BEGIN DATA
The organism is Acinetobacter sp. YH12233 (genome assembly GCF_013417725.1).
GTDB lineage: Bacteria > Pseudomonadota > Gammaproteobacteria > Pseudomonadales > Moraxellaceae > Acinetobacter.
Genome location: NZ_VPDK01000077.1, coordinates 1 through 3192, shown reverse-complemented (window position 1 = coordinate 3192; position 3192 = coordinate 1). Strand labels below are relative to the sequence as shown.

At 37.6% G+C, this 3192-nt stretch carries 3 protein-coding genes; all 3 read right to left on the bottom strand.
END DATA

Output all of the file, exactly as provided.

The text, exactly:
The organism is Acinetobacter sp. YH12233 (genome assembly GCF_013417725.1).
GTDB lineage: Bacteria > Pseudomonadota > Gammaproteobacteria > Pseudomonadales > Moraxellaceae > Acinetobacter.
Genome location: NZ_VPDK01000077.1, coordinates 1 through 3192, shown reverse-complemented (window position 1 = coordinate 3192; position 3192 = coordinate 1). Strand labels below are relative to the sequence as shown.

At 37.6% G+C, this 3192-nt stretch carries 3 protein-coding genes; all 3 read right to left on the bottom strand.